Who’s Funding Your District? Uncle Sam, More Than You Think
School districts might receive less federal funding next year, due to some cuts that already are scheduled and some others that are under consideration. How much is at stake is difficult to gauge, but new research shows that hundreds of districts — including several major ones — rely heavily on federal funds, contrary to conventional wisdom.
More than 1,500 school systems depend on federal funding for more than 20 percent of their annual revenue based on 2010 data, according to calculations from Jennifer Cohen Kabaker, a senior policy analyst at the centrist New America Foundation think tank. In fact, two of the four largest districts in terms of revenues rely heavily on the federal government: 23.9 percent of Chicago Public Schools’ and 18.2 percent of the Miami-Dade County Public School District’s annual revenues come from federal sources.
These figures push back against the perceived wisdom that federal support for school districts is relatively small. While the federal government’s average share of the costs that go toward educating children nationally was 12.3 percent for the 2011-2012 school year, the shares that it contributes to individual districts can vary considerably, especially during an economic downturn when state fiscal outlooks can differ widely.
“States have cut their education spending, and we only know what their share of school spending was up to 2010,” begins Cohen Kabaker, but it’s possible that with states like California, Illinois, and Florida “the impact might be greater, because as the share of state spending goes down, relative federal funding goes up.”
Many of the districts that rely on federal dollars for more than 50 percent of their revenues are small, with total budgets that only occasionally exceed $20 million a year. Still, some of the largest districts in the country rely on federal funds for a significant share of their spending. Detroit, whose school budget ranks among the top 25 nationally in annual revenue, gets one federal dollar for every four that come from state and local sources. Twenty-five percent of Milwaukee’s revenue is comprised of federal dollars. The Los Angeles, Philadelphia, Houston, and Dallas school systems—also among the 20 largest—each have revenues made up of at least 15 percent of federal funds.
Districts can receive federal dollars through several channels. Schools with a disproportionate number of low-income and disabled students receive various streams of revenue through portions of Title I and IDEA grants, the two largest chunks of the federal government’s support for schools. But nearly half of Title I dollars in the 2012 fiscal year are funneled through the Basic Grant Formula, which distributes dollars to any school with at least 10 poor children and a low-income population of at least 2 percent. Schools in even the most affluent neighborhoods can receive some portion of federal funding from the Basic Grant Formula.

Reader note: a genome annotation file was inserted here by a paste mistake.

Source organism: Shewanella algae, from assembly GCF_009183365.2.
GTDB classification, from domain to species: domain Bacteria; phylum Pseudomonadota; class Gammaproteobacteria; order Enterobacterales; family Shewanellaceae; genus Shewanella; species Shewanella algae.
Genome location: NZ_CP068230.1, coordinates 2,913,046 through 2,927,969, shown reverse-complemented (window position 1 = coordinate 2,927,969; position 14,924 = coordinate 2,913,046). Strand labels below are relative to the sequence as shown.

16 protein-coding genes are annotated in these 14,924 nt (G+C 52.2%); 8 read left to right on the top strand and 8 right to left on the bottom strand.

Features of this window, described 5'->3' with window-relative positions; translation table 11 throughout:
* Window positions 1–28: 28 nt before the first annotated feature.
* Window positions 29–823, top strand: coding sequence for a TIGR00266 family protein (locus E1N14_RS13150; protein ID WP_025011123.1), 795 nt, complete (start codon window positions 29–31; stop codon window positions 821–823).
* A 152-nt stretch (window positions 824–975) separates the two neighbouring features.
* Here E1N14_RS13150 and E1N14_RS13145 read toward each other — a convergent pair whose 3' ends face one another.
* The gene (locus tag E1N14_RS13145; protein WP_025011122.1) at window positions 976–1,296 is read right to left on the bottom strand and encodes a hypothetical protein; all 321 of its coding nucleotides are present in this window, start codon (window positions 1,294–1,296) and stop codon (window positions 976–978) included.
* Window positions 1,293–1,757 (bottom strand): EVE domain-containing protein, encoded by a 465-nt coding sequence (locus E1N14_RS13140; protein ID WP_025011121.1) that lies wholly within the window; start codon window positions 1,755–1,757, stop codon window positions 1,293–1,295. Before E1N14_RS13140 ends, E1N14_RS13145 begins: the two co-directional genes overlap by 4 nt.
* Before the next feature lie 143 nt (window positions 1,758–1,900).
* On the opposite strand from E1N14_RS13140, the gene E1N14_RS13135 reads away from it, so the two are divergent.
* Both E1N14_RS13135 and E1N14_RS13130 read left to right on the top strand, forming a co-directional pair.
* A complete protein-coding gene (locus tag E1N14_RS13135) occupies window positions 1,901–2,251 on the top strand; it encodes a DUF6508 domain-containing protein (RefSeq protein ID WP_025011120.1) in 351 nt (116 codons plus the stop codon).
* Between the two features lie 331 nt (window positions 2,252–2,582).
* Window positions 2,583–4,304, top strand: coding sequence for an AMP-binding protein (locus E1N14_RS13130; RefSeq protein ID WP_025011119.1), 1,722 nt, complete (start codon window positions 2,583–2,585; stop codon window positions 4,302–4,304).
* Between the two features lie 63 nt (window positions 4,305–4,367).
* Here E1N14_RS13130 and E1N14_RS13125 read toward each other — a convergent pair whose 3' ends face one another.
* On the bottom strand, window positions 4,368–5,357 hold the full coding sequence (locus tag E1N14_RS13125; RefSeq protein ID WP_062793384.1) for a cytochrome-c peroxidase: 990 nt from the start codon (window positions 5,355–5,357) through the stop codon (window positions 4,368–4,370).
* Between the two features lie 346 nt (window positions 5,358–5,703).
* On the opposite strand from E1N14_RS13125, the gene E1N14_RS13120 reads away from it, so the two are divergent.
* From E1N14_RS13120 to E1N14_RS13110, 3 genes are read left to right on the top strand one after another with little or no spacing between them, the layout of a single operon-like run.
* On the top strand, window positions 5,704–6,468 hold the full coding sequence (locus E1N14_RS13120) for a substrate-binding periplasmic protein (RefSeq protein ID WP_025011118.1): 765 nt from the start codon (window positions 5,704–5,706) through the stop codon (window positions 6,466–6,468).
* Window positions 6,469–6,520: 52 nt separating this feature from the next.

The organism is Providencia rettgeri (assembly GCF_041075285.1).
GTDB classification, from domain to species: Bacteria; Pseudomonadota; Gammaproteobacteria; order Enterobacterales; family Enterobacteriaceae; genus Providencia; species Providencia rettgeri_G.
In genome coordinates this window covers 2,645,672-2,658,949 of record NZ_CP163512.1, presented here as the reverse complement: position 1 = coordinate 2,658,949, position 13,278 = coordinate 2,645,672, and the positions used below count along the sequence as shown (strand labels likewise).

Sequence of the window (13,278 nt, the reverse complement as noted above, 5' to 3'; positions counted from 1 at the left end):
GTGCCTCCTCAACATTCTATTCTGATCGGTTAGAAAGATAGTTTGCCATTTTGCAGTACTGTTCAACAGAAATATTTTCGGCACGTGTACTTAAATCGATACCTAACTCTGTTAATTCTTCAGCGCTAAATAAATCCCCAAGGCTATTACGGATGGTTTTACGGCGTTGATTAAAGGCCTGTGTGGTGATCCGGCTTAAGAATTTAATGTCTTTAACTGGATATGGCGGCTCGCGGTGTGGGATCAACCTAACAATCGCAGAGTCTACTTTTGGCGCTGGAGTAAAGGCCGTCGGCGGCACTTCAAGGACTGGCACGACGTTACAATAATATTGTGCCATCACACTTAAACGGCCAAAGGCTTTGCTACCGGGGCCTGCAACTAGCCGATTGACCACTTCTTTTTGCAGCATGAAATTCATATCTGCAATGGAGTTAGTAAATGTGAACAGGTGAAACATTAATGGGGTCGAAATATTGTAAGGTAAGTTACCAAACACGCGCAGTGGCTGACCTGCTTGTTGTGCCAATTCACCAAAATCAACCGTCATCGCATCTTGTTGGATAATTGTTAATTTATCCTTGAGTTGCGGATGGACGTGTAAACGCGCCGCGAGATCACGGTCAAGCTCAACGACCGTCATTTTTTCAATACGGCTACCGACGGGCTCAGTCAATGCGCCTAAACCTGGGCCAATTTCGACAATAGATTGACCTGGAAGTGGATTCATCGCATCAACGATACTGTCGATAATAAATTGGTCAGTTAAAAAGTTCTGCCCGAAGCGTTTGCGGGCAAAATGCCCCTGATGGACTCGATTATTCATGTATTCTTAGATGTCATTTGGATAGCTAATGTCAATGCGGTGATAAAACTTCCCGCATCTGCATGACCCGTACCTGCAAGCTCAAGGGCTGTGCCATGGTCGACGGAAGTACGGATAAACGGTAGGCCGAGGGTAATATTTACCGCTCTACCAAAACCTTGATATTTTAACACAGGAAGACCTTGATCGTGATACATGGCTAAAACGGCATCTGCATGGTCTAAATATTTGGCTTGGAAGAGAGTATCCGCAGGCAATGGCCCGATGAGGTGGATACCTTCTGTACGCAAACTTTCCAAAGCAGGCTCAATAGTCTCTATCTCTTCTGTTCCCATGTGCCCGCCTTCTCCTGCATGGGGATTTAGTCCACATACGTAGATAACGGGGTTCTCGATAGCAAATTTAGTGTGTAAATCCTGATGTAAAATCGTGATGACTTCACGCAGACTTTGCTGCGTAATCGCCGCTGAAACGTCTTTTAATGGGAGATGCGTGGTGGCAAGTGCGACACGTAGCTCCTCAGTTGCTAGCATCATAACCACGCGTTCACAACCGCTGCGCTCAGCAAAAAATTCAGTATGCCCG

In some ways, the math regarding districts’ dependence on federal funds can be unpredictable. While some districts rely on a relatively low amount of federal revenue but have higher than average per-student expenses, the opposite is true for other school systems. New York City has per-pupil expenditures of nearly $20,000 with annual revenue that’s less than 10 percent federal money. Miami, on the other hand, is slightly below the national per-pupil average with $9,017 and takes in much more federal revenue as a share of its budget than the Big Apple.
On the other end of the scale, major districts like Fairfax County in Virginia and Montgomery County in Maryland—that rank seven and ten, respectively, on systems with the largest annual revenues—use less than 6.5 percent of federal funds to support their schools. Overall, in 2010, about 60 percent of the school districts in the country—8,071 out of 13,516 —had a lower than average reliance on federal funding, based on 2011-12 Department of Education data. That 60 percent includes 2,200 districts in which federal dollars comprise just 5 percent of their annual budget.
Such figures help contextualize two financial scenarios that could spell trouble for schools. Unless Congress comes to a compromise before January 3, 2013, a 2011 agreement to reduce discretionary spending will cut 7.8 percent from the federal education budget. A recent projection suggests that this cut could mean districts could expect to lose less than 1 percent of their total federal funding. More uncertain is the effect a Romney-Ryan budget plan might have on schools. Some education experts point out the 20 percent cuts to discretionary spending the Republican vice presidential nominee has proposed would add up to 2 percent of total school funding, because only a tenth of school funding is derived from federal dollars.
(The data Cohen Kabaker collected also include the amount of money school districts would have to do without if 20 percent of education spending were cut from the federal budget. Download the full chart here.)
Michael Petrilli, executive vice president of the right-leaning Thomas B. Fordham Institute in Washington, D.C., says the cuts Ryan is supporting should be welcomed. “Most school districts have seen a meteoric rise in spending in the last 20 years,” he said. “We’re talking about returning to spending to the mid to late 90s … this is an era that was pretty good in terms of education.” Since 1987, per-pupil spending has increased from around $7,000 in today’s dollars to roughly $10,500, according to the National Center for Education Statistics.
For the 2013 fiscal year, the Obama administration is requesting $69.8 billion in discretionary funding. That would be an increase of $1.7 billion–or 2.5 percent–from 2012.